My Favorite Way To Waste Time

In childhood, declaring your favorites was a mercurial process, changing as quickly as you experience knew things and begin to think about the world in new ways. The common thread, though, is that it is always something fantastic or exciting. You have a favorite color, a favorite snack, a favorite patch of forest, a favorite park, etc. As you grow older, you still have favorites and you still appreciate all of those things, you but you start to develop more mundane favorites. Favorite soap, favorite plates, a favorite mug, favorite socks, favorite times, favorite beverage temperatures. It can seem a little depressing from the outside and it’s frequently held up as a sign of being a boring old adult.

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Every Day Grief

There is a particular feeling, sweet and sorrowful, that rises slowly in your consciousness as you near the end of something you have loved. A misty-eyed sensation you cannot address even in the privacy of your internal monologue because doing so means admitting it is real and present, and ignoring it means you can live in blessed ignorance for another day. It is a feeling as ancient and familiar to me as my own sense of self-hood, perhaps older even, because the day I was first aware of myself, this feeling was already there.

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The Most Holy Rituals of a Morning

Gather your sacred chalice, full to the brim with the holy water of your particular faith, and prepare yourself for a review of the sacrosanct traditions that power modern life. We might all worship at different altars, we might all give praise in different ways, we might all observe our rituals at different times, and we might even argue over the proper preparation of the self, but we all participate in the glorious act known as the Morning Routine and I am here to share with you the most holy rituals of my day-to-day.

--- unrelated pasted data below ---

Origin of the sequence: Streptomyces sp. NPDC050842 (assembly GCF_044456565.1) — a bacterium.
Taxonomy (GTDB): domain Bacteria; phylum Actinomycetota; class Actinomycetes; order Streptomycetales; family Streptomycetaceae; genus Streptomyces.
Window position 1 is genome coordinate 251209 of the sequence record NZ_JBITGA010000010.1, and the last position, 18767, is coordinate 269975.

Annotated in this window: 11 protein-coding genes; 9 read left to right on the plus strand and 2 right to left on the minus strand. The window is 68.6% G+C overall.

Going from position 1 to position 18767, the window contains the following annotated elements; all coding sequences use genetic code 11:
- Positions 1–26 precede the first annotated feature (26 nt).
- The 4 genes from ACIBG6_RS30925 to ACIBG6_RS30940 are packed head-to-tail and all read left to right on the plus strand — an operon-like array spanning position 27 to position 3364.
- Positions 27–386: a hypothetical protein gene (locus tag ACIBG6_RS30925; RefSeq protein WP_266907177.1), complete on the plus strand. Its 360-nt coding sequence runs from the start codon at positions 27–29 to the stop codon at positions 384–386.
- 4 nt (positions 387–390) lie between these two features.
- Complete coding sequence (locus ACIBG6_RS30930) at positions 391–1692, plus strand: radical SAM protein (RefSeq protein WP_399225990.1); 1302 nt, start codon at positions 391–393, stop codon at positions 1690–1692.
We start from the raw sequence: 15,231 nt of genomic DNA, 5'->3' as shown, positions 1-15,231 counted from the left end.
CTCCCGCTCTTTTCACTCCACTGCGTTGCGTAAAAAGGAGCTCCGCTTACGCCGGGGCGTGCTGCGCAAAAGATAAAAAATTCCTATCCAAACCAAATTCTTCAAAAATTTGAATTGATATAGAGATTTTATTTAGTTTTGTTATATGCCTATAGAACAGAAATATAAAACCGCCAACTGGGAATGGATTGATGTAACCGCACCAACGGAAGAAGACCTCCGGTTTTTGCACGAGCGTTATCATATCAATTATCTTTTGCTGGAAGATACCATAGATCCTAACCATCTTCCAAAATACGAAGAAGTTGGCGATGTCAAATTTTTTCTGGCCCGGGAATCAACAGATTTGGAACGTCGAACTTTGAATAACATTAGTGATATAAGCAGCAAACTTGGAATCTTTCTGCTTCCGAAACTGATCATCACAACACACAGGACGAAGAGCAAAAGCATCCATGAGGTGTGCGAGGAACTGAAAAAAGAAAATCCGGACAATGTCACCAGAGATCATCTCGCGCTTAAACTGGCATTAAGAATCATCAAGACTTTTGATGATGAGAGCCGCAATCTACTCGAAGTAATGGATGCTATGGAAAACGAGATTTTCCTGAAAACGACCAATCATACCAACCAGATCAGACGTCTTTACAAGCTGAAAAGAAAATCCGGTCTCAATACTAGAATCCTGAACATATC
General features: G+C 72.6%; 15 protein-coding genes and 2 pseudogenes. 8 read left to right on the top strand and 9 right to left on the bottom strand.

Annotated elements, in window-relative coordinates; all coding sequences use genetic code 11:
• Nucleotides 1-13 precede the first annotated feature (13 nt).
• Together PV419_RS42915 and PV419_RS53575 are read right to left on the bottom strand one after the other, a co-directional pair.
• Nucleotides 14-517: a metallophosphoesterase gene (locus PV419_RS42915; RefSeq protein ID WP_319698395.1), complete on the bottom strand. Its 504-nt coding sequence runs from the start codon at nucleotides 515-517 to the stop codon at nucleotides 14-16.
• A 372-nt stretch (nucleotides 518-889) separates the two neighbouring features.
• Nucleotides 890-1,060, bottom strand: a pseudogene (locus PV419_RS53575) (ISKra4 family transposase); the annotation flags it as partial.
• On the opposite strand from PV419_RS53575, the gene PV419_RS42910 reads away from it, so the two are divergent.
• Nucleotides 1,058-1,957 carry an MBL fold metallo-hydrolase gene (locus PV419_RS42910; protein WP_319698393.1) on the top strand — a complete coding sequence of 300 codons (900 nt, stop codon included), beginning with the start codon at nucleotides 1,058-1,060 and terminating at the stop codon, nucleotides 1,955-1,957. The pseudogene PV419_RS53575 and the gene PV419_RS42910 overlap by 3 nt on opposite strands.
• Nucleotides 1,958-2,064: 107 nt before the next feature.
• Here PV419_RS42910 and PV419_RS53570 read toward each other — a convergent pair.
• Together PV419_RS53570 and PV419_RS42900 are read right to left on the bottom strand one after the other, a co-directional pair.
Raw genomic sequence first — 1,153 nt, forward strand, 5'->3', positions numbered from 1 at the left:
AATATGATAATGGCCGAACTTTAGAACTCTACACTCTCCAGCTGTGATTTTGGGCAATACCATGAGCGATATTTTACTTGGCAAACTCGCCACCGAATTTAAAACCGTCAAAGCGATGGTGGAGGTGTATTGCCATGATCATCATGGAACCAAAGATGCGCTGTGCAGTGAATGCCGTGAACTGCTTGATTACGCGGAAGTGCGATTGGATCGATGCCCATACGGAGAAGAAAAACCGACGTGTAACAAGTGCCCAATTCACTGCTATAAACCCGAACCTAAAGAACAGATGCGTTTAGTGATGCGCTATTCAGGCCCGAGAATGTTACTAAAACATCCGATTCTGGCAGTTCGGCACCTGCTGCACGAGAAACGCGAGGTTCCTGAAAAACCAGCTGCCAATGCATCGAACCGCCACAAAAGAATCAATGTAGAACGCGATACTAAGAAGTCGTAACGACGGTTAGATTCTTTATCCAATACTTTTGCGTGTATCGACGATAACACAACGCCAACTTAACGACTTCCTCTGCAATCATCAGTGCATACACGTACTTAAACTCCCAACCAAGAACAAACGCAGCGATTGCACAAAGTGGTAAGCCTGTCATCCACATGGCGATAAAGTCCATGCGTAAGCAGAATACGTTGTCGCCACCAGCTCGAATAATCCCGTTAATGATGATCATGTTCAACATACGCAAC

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Pandemic Reflections 18 Months In

I had the thought this morning that, if the pandemic got bad again and I was forced to work from home continuously or was partially furloughed again (with a corresponding return to actually life-sustaining unemployment benefits in the US), I am now in a position to really take advantage of the opportunity it would present. Which is a weird thought to have, given how royally fucked up my life has been as a result of the pandemic and the fact that I had similar thoughts during the initial furlough and work-from-home period.

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I’m Tired and Sad, So Let’s Talk About The Legend of Zelda: Episode 4

This week’s episode, so soon after the last one, was brought on by a crown breaking. Again. It’s fourth months old and has broken twice. In a minor way both times, thankfully, but it is still very frustrating that now I have to take more time out of my schedule to go to the dentist, my least favorite place I voluntarily visit at least twice a year. Growing up, my dentist didn’t believe in sensitive teeth, so every trip was miserable and I’ve formed a deep association between the dentist’s office and pain. As a result, even though my current dentist is wonderful and considerate and (mostly) excellent at their job, I still get unbelievably stressed every time I have to go there for something. Throw in that crown work generally takes a long time (especially if I’m gonna get it replaced this time, but we’ll see what the dentist recommends) and I just spend all of the time leading up to my appointments absolutely dreading them.

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Delving Into A New Dungeon